22 October 2018

Are you spending enough time on social media?

Posted by Shane Hanlon

By @oceanseaicenpi

Example of a post on @OceanSeaIceNPI

“Science isn’t finished until it’s communicated”. This famous quote, along with “publish or perish”, highlights perfectly the importance of communication for a scientist. We are all accustomed to publishing our results to our peers through peer-review articles. But, reaching the general public is also in our mandate. In recent years, the increasing use of social media has been accompanied with an increase of both in demand from the public and a form of defiance towards mainstream channels. In this context, a direct and easy transmission of information from researchers to the general public is more than ever necessary.

The @OceanSeaIceNPI initiative was started four years ago by a small group of researchers, enthusiastic about the possibilities offered by social media for outreach. Being led by researchers, this initiative allowed a more direct transmission of information to the public. And spreading the effort across the team limited the time used by each individual. It also made the initiative independent of people and projects, which often come and go in an academia.

Working in remote locations, in the Arctic, we document our work with lots of beautiful and unusual photos. These photos support our communication, illustrating small pieces of information about our work. Over time, we learned how to tailor our posts to reach the public and adapt to the different audiences we have on different social media. Based on our experience, we mostly reach the general public on Instagram. Our Twitter community is mainly composed of scientists and research institutes, while our Facebook community is friends and family circle. Tailoring the posts for each channel is crucial for success. For example, if advertising newly published scientific articles on Twitter presents a real benefit, on Instagram, it will get limited interest. In fact, this type of post is an assured loss of followers.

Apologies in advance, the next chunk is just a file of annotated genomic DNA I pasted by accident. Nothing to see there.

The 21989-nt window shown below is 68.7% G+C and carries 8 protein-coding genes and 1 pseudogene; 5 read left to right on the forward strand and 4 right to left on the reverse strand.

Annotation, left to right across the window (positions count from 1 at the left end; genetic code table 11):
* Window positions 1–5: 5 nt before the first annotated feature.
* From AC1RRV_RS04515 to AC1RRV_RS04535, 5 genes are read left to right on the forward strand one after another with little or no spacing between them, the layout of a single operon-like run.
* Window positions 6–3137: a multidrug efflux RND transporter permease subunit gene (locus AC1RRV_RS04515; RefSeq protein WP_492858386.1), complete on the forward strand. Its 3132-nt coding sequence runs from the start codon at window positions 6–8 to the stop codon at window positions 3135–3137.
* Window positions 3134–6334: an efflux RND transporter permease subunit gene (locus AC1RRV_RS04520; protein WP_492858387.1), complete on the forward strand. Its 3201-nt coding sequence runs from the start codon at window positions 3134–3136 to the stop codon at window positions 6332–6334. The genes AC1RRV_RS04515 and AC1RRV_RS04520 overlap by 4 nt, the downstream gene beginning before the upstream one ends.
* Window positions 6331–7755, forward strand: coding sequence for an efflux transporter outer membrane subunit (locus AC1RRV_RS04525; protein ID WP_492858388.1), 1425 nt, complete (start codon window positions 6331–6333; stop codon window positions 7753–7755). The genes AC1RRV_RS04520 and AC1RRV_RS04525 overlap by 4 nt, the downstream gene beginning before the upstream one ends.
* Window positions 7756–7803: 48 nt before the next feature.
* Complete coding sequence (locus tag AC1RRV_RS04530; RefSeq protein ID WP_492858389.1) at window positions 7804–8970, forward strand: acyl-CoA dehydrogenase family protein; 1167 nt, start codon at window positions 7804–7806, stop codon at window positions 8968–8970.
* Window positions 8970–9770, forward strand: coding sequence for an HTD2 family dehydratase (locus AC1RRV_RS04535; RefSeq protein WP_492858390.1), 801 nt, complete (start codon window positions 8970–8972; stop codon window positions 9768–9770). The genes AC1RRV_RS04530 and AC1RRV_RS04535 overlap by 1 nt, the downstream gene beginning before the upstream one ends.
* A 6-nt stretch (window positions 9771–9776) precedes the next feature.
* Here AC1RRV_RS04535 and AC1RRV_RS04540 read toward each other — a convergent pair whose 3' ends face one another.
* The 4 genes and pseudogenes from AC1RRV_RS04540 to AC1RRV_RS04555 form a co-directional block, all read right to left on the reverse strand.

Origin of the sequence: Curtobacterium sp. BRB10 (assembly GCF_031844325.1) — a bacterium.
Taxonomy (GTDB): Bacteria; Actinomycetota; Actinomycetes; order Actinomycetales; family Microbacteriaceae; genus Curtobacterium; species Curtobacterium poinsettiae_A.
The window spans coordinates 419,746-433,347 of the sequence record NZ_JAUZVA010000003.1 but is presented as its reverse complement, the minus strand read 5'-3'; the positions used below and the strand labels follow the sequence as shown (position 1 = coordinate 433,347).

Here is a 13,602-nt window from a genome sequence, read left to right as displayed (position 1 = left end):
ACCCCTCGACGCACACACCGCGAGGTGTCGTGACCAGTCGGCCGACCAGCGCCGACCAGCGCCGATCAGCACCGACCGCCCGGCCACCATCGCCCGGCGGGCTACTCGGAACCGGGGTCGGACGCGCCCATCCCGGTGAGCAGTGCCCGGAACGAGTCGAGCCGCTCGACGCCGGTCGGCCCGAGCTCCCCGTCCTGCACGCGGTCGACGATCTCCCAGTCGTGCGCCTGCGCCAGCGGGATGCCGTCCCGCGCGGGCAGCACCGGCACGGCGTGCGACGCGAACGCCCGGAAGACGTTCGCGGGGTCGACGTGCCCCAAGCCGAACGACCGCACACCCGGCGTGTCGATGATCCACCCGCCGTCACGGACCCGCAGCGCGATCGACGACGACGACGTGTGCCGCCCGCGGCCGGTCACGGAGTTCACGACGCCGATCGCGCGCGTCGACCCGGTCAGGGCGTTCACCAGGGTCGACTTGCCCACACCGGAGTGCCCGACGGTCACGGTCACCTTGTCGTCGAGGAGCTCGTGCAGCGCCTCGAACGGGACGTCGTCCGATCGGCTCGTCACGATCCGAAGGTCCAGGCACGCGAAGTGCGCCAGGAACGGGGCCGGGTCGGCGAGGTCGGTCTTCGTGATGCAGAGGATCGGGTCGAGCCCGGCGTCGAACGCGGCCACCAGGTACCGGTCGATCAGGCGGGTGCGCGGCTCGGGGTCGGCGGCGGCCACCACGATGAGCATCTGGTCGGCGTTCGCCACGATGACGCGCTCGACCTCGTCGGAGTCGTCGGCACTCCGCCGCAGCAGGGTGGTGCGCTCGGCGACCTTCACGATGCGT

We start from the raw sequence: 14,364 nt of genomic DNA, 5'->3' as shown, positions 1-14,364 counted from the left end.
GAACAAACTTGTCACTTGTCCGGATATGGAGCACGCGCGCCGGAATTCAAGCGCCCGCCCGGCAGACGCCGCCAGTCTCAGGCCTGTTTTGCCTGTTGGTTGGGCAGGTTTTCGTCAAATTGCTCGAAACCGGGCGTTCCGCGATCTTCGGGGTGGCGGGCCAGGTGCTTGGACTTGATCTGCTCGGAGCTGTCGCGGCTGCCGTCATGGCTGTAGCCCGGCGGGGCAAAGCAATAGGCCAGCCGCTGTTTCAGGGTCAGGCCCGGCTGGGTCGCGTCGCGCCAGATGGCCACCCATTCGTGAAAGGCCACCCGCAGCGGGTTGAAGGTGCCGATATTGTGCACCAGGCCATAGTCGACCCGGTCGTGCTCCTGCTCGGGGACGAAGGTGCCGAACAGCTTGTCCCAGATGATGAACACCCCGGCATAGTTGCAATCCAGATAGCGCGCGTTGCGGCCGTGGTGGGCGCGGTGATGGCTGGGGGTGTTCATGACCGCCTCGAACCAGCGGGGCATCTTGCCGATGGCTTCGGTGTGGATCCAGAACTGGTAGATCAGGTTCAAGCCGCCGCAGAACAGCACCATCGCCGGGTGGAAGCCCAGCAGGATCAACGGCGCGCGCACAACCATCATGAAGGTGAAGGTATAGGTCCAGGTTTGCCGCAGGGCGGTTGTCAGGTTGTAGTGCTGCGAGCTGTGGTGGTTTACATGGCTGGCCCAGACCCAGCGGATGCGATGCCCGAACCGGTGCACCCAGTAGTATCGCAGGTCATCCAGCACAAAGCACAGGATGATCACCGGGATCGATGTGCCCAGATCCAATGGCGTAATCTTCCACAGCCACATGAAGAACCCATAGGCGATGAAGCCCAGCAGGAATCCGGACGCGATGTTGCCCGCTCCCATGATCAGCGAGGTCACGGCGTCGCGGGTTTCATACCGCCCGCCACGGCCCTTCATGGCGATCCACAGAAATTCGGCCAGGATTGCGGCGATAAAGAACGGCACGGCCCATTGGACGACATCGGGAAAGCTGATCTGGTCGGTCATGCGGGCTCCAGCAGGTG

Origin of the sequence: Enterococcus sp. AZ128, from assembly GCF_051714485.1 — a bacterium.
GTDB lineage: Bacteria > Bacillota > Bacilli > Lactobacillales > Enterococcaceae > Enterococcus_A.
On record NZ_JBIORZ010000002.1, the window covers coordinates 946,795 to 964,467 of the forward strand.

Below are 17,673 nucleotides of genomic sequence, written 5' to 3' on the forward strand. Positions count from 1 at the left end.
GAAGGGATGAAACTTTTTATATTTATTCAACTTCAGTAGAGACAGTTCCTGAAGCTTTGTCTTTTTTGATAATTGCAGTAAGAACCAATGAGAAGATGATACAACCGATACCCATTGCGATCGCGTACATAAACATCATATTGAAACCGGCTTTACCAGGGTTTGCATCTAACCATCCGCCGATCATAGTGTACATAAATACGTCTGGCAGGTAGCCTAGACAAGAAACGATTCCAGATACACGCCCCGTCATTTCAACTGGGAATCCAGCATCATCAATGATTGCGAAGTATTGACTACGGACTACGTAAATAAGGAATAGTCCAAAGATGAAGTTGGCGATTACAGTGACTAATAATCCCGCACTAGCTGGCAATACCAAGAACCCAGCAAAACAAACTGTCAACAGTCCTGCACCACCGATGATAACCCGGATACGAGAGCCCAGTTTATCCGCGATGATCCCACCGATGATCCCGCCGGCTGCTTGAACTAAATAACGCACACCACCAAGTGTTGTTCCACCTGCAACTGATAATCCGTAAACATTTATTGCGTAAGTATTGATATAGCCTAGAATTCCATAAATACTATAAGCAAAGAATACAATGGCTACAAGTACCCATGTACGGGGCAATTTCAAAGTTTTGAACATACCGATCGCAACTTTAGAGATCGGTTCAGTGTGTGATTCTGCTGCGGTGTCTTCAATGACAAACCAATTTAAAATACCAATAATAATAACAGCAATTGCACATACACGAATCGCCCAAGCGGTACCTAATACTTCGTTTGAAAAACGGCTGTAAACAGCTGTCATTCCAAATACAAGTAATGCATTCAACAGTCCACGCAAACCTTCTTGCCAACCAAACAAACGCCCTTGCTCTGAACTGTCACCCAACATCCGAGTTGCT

Geographic spread of our followers for the Instagram account (red), Facebook account (yellow), and Twitter (blue)

We believe that this experience, besides improving our personal communication skills, has demonstrated the potential for researcher-driven communication. After four years we have reached more than 8000 followers, on our three channels combined, from all over the world and inspired colleagues from other teams to do the same.


 – @OceanSeaIceNPI is a researcher led scicomm initiative at the Norwegian Polar Institute to communicate polar science to the general public. Check out their peer-reviewed paper associated with this post.